Sir Robert Matthew, designed 1953-6, built 1957-60. Large complex of residential buildings. 5-storey, 6-bay entrance block with single storey, curved wing to E and loosely arranged 2 and 3 storey courtyard to N, linked by single storey sections. Variety of materials including harling, timber cladding and bullfaced random rubble cladding. Timber framed windows, mostly horizontally orientated; distinctive L-shaped door and window ensembles to ground floors of some courtyard blocks. Predominantly pitched, pantiled roofs; flat roofs to single storey linking sections and S block of courtyard. Distinctive rounded corners to inner edges of glazed timber door frames.
ENTRANCE BLOCK: rubble and timber cladding to ground floor, harling above with some sections of timber cladding. To W elevation, ground floor extended to form terrace, accessed by external concrete steps; to upper stories of W elevation, 2 slightly recessed bays to right. Single bay N and S elevations; gable end stack to N elevation. To E elevation, single storey timber clad entrance foyer projecting to left; to right, long single storey, timber and rubble clad, wing with curved S elevation and long strip window, set-back inverse-pitched clerestory and double height glazed E end.
COURTYARD BLOCKS : S block: rectangular plan, 2-storey block, predominantly timber clad with some harling; flat roofed. W block: intersects with linking section from S block at centre; 3-storey rectangular block; harled with rubble clad gable ends and projecting stair tower. N block: 2-storey, rectangular-plan; timber clad central section with continuous glazing to both floors; flanked to both ends by harled sections. E block: 3-storey, rectangular-plan block; harled with rubble clad gable-ends and slightly projecting single stair bays to E and W elevations.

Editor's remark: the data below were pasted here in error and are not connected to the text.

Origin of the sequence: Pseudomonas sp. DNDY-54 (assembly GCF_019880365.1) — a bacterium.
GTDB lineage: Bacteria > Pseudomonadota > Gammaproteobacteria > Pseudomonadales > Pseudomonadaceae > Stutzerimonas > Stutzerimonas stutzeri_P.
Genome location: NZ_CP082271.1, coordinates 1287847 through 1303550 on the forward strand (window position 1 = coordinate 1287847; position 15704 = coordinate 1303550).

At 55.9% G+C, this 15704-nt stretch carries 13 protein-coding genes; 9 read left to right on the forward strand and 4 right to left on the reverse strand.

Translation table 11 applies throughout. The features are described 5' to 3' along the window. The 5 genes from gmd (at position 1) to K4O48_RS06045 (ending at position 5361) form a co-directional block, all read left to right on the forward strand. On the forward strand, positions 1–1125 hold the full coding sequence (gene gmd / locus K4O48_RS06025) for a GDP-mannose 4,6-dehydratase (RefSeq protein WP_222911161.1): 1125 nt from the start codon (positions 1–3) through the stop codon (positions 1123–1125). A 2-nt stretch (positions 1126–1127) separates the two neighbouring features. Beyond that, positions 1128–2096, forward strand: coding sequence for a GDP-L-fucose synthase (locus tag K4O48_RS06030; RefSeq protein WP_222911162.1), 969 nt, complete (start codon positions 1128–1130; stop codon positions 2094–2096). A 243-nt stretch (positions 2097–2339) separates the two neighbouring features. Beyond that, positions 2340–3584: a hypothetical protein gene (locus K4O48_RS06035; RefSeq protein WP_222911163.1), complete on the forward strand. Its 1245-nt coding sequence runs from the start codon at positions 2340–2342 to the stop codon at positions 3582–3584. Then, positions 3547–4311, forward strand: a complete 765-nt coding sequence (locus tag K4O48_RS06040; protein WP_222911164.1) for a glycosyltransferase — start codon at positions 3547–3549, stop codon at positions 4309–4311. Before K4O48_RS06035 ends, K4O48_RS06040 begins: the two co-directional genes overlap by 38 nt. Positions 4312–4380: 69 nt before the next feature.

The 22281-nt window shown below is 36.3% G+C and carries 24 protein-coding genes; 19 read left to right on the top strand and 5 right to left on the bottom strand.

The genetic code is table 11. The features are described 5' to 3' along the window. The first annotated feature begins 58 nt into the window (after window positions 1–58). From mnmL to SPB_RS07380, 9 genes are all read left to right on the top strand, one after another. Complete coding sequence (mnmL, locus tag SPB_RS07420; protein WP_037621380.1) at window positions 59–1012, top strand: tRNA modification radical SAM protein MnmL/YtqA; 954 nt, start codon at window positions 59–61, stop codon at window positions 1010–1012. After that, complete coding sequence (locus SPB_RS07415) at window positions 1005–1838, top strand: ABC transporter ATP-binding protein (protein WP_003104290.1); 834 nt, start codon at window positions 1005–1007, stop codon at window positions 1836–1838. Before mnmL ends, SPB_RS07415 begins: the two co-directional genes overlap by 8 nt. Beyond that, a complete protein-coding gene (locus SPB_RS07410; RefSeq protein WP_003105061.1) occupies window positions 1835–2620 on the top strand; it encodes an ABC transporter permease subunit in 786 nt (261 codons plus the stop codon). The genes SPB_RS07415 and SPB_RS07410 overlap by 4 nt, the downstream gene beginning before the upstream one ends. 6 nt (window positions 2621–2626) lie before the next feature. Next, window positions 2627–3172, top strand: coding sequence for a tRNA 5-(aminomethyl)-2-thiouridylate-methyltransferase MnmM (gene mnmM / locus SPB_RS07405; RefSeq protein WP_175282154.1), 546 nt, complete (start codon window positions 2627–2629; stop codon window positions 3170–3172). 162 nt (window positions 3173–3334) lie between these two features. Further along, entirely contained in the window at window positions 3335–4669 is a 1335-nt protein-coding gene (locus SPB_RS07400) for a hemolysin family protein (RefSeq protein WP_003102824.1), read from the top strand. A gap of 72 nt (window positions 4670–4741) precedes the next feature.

Statement of Special Interest
Crombie Halls are an excellent and almost unaltered example of the early post-war private practice work of Sir Robert Matthew. They are among the very best 1950s Modern Movement buildings in Scotland.
In 1953, Matthew was commissioned to draw up a development plan for the university campus; the university was anticipating a considerable increase in student numbers following its recent emergence from a lengthy period of decline. As part of this process, Matthew drew up designs for a ground-breaking mixed sex hall of residence, the first in Scotland. Matthew himself commented that the character of Crombie Hall was influenced by the small-scale informal civic character of the university. Materials and form were influenced by vernacular traditions. The siting of Crombie Hall reflects Matthew's wider vision for the campus, preserving the High Street and concentrating new development in the backlands of the campus.